We all know that the "it" buzzword is
. Here at
we have a saying we live by:
In God we trust
must bring data
W. Edwards Deming
, physicist and quality improvement pioneer.
that you need to measure your marketing efforts. The problem many marketers have is figuring out
Here are a few tips to help decide:
Where's the money going?
While it's reminiscent of J
's infamous "
Show me the money
" quote, your first priority is to show where the money goes. (And, of course, to show what comes back from the money!) If you're trying to figure out where to start with your analytics, start with your biggest budget item and work your way down.
What do the "Powers That Be" care about?
Does your CMO or CEO have a pet project? Wouldn't it be
to show them a great
? Conversely, wouldn't it be great to show them objectively that it was a waste of time and money? (Note: if you do the latter, don't actually use those words. Present the data simply and cleanly and let them come to their own conclusions...) Maybe your CEO has a certain budget item under a microscope;
that would be
Do you NEED the detail?
It is easy to get wrapped up in the minutae of data points. Do you really need to see exactly who clicked on exactly which link in your email? Or would a unique click computation for an email blast or lead nurturing campaign be sufficient? When you're thinking about this, keep in mind that more detail = more human time spent in analysis and more complex tools required to gather and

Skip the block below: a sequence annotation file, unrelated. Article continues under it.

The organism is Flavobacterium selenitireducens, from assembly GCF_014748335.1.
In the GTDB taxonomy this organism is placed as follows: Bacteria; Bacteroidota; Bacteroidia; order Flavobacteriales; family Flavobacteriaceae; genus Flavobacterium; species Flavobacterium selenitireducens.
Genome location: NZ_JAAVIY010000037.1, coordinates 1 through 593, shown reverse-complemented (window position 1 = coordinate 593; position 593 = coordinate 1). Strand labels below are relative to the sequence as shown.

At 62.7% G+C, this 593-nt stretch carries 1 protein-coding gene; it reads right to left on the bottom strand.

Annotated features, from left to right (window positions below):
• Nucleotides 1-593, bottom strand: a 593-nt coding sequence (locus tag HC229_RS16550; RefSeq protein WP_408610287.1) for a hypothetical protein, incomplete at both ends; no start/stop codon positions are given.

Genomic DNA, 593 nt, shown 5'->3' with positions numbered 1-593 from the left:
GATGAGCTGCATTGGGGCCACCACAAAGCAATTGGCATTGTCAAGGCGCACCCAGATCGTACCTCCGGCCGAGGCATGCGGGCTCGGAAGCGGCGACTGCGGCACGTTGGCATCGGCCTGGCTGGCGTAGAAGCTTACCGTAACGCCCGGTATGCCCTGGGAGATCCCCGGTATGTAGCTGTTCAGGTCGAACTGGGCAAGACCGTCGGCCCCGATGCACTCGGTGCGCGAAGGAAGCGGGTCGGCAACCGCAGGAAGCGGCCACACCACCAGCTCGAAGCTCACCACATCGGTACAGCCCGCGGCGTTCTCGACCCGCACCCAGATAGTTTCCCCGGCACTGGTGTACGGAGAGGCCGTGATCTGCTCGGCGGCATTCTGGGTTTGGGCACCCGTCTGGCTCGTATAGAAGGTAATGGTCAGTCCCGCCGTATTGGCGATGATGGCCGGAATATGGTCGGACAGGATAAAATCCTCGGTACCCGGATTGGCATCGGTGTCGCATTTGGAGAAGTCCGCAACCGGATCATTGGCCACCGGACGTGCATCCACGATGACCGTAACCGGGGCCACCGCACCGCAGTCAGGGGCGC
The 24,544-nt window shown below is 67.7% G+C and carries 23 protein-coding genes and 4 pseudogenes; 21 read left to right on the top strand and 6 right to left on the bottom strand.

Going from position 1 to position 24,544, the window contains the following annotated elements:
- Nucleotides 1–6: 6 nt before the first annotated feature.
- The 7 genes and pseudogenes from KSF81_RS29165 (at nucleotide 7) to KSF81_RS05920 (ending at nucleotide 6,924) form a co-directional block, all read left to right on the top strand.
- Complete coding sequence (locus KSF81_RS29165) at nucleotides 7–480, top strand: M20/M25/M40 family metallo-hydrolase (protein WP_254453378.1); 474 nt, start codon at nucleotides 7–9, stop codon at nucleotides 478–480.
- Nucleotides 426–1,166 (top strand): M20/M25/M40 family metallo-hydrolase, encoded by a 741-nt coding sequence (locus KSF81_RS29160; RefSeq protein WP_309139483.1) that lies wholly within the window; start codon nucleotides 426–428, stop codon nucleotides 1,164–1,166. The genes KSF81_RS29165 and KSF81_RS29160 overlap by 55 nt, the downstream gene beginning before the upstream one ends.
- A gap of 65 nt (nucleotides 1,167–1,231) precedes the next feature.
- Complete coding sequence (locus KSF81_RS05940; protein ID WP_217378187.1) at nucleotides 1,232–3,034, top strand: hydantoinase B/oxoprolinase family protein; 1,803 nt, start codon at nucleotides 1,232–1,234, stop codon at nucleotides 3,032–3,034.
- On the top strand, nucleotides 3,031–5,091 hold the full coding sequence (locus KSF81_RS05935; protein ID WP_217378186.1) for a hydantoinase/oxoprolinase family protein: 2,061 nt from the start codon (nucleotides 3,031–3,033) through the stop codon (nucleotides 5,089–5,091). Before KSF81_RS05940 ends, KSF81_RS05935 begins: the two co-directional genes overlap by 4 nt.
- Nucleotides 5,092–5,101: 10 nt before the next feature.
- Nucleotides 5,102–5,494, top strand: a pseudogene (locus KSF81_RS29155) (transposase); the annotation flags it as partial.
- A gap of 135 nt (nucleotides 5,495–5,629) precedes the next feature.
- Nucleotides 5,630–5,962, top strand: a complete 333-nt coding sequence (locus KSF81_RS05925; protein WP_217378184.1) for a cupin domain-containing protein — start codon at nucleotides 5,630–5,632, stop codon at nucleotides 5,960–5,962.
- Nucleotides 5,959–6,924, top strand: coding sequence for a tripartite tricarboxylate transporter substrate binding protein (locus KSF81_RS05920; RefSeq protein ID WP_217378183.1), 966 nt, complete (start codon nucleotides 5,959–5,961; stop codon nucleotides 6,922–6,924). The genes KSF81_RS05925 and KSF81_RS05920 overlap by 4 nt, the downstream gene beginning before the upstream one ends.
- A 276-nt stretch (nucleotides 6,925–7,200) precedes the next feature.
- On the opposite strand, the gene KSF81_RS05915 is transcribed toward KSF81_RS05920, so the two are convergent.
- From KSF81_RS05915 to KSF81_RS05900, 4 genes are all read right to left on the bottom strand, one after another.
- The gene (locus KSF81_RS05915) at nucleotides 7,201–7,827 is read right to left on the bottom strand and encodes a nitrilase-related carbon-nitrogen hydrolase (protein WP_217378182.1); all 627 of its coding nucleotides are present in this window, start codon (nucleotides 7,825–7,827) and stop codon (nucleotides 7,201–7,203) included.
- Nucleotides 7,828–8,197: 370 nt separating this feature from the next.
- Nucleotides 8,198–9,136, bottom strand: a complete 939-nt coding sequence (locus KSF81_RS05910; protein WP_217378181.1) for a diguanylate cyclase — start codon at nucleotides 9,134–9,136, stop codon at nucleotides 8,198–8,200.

analyze the data
What if you screw up?
I know that you're thinking about that last point, "But if I don't measure EVERYTHING, my CEO will ask me for that one number that I don't have and I'll look bad!" You do run that risk, but if you have the numbers that prove the cost of collecting and analyzing a huge amount of data, you can both defend your decision and try to build that time and those tools into your budget going forward. I'll also warn you that this will happen. You'll occasionally screw up (being human and all). To try to minimize the damage, see if you can find out what your CEO wants to see and measure before you begin. By setting strict parameters of time and what you're measuring, you can
defend your data
You may not get all the numbers right on your first attempt. However, through trial and testing you will be able to build a solid foundation of web analytics knowledge and be able to apply it to your business moving forward.
What steps have you taken to measure digital marketing in your business?